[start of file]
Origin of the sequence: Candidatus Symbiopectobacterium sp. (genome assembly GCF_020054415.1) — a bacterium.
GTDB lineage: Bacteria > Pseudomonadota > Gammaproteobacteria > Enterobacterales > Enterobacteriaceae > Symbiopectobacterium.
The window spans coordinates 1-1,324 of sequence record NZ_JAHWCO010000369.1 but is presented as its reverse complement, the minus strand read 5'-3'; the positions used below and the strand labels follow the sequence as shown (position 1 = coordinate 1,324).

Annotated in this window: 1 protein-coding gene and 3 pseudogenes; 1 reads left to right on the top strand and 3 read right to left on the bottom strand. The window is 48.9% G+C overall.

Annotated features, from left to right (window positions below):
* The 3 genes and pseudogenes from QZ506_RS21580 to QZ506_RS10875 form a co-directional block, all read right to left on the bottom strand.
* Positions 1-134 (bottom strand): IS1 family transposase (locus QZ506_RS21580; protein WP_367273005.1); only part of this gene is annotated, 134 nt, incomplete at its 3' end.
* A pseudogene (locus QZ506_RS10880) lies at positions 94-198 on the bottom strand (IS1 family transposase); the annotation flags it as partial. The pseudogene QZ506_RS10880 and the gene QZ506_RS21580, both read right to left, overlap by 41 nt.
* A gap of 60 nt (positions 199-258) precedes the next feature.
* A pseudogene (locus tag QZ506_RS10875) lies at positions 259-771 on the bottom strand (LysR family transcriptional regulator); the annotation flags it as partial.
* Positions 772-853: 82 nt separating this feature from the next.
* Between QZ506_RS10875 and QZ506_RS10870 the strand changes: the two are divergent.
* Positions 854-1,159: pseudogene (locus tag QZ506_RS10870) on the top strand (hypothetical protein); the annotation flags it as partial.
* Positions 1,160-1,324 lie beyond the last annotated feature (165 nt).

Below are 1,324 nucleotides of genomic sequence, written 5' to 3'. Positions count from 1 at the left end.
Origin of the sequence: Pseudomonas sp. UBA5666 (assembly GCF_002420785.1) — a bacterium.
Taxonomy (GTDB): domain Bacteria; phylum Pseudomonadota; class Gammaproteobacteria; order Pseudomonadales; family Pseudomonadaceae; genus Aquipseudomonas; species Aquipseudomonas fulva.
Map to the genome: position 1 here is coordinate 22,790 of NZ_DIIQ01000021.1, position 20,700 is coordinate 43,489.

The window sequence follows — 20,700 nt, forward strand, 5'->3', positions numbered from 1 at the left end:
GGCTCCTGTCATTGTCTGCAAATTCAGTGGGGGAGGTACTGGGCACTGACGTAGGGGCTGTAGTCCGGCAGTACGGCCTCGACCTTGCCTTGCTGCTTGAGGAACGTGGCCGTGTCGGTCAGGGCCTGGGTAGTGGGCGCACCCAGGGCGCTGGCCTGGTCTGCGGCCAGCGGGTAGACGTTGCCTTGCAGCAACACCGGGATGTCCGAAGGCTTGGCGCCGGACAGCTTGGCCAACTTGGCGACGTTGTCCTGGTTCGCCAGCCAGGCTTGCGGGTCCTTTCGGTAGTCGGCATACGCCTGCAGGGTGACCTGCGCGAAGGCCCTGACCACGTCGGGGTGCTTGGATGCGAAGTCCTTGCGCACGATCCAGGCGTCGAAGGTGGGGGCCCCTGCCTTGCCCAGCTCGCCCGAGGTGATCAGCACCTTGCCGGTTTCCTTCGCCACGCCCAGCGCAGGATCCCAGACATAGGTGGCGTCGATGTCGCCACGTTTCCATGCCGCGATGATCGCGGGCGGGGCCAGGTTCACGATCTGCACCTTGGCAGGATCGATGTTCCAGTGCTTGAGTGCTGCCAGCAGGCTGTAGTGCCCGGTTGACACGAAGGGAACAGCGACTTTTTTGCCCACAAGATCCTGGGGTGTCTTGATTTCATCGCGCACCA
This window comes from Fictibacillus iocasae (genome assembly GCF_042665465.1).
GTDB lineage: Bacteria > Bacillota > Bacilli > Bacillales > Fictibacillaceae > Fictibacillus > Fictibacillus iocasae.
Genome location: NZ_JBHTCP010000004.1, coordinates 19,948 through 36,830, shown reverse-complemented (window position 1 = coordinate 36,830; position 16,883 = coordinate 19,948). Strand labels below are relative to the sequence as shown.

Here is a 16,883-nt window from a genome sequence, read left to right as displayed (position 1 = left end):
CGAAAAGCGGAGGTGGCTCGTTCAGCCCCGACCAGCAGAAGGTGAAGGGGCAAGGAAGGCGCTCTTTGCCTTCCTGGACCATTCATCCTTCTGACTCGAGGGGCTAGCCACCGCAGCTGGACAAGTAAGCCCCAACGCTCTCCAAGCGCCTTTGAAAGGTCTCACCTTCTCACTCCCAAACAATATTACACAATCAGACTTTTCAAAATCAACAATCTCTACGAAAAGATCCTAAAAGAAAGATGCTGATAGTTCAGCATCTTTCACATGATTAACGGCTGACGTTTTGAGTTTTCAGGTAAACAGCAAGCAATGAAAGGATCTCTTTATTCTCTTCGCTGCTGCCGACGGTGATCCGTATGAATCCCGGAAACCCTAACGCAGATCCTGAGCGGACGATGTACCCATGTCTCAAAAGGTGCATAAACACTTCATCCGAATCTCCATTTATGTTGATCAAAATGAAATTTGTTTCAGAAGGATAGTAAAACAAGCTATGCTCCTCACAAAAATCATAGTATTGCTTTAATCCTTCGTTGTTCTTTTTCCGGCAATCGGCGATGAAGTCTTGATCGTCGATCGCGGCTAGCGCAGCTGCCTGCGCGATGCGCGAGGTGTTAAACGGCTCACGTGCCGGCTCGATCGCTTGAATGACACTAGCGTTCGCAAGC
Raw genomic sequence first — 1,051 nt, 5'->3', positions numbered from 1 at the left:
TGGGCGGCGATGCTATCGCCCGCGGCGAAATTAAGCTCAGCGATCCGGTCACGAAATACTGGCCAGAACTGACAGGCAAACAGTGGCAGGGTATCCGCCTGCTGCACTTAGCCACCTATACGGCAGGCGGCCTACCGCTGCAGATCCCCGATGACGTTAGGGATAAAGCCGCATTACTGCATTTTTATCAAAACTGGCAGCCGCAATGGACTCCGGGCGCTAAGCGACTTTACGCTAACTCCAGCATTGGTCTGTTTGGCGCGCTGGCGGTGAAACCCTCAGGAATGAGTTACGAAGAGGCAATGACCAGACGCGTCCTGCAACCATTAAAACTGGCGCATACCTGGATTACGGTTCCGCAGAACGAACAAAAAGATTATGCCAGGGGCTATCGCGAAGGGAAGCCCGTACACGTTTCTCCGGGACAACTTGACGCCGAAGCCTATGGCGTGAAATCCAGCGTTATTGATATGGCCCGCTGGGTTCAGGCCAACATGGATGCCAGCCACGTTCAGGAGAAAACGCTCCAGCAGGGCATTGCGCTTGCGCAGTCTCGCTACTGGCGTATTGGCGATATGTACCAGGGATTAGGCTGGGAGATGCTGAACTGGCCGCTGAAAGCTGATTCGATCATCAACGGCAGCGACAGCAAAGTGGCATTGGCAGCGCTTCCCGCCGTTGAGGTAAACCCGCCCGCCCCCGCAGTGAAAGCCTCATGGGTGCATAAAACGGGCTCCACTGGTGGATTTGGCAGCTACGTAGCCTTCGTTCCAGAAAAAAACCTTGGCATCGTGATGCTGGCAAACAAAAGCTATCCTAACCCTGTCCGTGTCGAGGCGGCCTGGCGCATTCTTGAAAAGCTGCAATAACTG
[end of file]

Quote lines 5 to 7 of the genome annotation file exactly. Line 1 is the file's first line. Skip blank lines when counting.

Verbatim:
Annotated features, from left to right (window positions below):
* The 3 genes and pseudogenes from QZ506_RS21580 to QZ506_RS10875 form a co-directional block, all read right to left on the bottom strand.
* Positions 1-134 (bottom strand): IS1 family transposase (locus QZ506_RS21580; protein WP_367273005.1); only part of this gene is annotated, 134 nt, incomplete at its 3' end.